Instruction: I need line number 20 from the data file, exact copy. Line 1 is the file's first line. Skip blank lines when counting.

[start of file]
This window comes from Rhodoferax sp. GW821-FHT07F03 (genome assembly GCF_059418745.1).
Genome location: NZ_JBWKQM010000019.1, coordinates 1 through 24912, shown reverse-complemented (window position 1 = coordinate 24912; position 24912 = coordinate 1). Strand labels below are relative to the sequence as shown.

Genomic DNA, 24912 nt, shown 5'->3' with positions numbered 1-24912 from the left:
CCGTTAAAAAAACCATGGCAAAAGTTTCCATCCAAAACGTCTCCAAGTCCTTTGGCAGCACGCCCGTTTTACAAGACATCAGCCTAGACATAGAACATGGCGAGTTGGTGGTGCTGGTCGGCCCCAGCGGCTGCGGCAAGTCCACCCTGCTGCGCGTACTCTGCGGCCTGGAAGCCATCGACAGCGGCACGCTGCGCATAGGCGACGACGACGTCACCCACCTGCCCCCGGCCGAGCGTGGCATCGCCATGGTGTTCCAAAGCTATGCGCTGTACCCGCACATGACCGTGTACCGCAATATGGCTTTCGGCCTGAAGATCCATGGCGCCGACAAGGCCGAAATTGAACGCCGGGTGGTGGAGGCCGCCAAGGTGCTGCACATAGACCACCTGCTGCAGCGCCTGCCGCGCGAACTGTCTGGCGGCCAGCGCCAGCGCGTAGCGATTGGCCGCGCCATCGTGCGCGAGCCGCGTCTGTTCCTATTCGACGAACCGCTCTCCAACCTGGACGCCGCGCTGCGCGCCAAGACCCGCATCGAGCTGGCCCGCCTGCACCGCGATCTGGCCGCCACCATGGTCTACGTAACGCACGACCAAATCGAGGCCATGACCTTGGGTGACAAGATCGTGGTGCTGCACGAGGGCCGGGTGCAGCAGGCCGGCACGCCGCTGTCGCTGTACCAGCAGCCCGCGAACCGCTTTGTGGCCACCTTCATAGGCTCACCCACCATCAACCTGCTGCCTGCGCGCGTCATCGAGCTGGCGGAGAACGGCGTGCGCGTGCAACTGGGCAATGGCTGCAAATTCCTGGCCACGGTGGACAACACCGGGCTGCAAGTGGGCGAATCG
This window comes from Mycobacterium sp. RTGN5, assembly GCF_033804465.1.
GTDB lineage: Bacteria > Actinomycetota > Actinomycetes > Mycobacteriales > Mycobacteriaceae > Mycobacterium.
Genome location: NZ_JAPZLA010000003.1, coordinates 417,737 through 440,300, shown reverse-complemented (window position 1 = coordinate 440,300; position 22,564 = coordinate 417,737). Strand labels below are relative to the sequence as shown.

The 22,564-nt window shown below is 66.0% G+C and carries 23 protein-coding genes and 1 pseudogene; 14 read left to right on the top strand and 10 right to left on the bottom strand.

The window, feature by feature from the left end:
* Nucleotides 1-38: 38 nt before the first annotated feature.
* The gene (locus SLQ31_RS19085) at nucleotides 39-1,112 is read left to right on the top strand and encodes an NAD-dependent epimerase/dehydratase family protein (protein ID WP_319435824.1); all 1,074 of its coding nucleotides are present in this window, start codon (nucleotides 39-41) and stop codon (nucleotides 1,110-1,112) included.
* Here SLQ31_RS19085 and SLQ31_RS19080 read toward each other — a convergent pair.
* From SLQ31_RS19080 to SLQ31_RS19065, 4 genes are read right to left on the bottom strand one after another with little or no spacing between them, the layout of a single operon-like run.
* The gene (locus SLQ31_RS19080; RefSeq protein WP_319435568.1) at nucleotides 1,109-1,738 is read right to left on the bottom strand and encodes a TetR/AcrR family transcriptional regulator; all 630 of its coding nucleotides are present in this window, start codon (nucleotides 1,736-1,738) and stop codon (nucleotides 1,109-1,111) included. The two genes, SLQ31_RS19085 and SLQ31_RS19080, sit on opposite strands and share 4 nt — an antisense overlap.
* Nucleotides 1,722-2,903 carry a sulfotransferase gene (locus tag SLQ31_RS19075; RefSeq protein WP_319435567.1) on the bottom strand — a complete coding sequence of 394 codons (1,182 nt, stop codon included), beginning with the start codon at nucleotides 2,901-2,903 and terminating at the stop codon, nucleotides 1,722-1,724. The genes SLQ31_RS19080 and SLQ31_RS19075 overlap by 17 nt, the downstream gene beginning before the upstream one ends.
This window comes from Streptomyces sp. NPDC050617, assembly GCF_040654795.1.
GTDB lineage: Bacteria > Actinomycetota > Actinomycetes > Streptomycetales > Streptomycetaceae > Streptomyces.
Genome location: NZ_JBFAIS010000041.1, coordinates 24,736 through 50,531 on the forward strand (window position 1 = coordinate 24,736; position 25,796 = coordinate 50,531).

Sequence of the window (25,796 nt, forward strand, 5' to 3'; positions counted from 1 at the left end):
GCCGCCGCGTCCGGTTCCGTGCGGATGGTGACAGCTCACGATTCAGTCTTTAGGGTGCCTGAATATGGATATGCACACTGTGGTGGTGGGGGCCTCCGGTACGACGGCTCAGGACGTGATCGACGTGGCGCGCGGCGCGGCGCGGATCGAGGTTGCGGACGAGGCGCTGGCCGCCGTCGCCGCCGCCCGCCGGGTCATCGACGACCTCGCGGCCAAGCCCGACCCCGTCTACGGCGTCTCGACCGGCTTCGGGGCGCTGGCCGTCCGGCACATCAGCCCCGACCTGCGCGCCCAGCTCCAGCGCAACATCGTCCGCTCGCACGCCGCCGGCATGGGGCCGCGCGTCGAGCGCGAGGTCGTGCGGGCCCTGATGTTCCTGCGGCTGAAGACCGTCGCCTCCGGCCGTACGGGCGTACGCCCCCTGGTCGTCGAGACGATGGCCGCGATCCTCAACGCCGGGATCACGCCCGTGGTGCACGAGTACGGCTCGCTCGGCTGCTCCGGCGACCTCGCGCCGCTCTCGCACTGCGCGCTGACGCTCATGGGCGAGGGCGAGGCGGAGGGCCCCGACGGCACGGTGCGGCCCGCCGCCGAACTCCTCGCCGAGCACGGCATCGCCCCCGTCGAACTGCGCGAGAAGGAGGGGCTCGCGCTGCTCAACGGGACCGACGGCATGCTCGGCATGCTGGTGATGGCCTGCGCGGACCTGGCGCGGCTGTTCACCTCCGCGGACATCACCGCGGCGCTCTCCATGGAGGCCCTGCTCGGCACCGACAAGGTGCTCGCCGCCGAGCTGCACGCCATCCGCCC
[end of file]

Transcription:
GCCGCCGCGTCCGGTTCCGTGCGGATGGTGACAGCTCACGATTCAGTCTTTAGGGTGCCTGAATATGGATATGCACACTGTGGTGGTGGGGGCCTCCGGTACGACGGCTCAGGACGTGATCGACGTGGCGCGCGGCGCGGCGCGGATCGAGGTTGCGGACGAGGCGCTGGCCGCCGTCGCCGCCGCCCGCCGGGTCATCGACGACCTCGCGGCCAAGCCCGACCCCGTCTACGGCGTCTCGACCGGCTTCGGGGCGCTGGCCGTCCGGCACATCAGCCCCGACCTGCGCGCCCAGCTCCAGCGCAACATCGTCCGCTCGCACGCCGCCGGCATGGGGCCGCGCGTCGAGCGCGAGGTCGTGCGGGCCCTGATGTTCCTGCGGCTGAAGACCGTCGCCTCCGGCCGTACGGGCGTACGCCCCCTGGTCGTCGAGACGATGGCCGCGATCCTCAACGCCGGGATCACGCCCGTGGTGCACGAGTACGGCTCGCTCGGCTGCTCCGGCGACCTCGCGCCGCTCTCGCACTGCGCGCTGACGCTCATGGGCGAGGGCGAGGCGGAGGGCCCCGACGGCACGGTGCGGCCCGCCGCCGAACTCCTCGCCGAGCACGGCATCGCCCCCGTCGAACTGCGCGAGAAGGAGGGGCTCGCGCTGCTCAACGGGACCGACGGCATGCTCGGCATGCTGGTGATGGCCTGCGCGGACCTGGCGCGGCTGTTCACCTCCGCGGACATCACCGCGGCGCTCTCCATGGAGGCCCTGCTCGGCACCGACAAGGTGCTCGCCGCCGAGCTGCACGCCATCCGCCC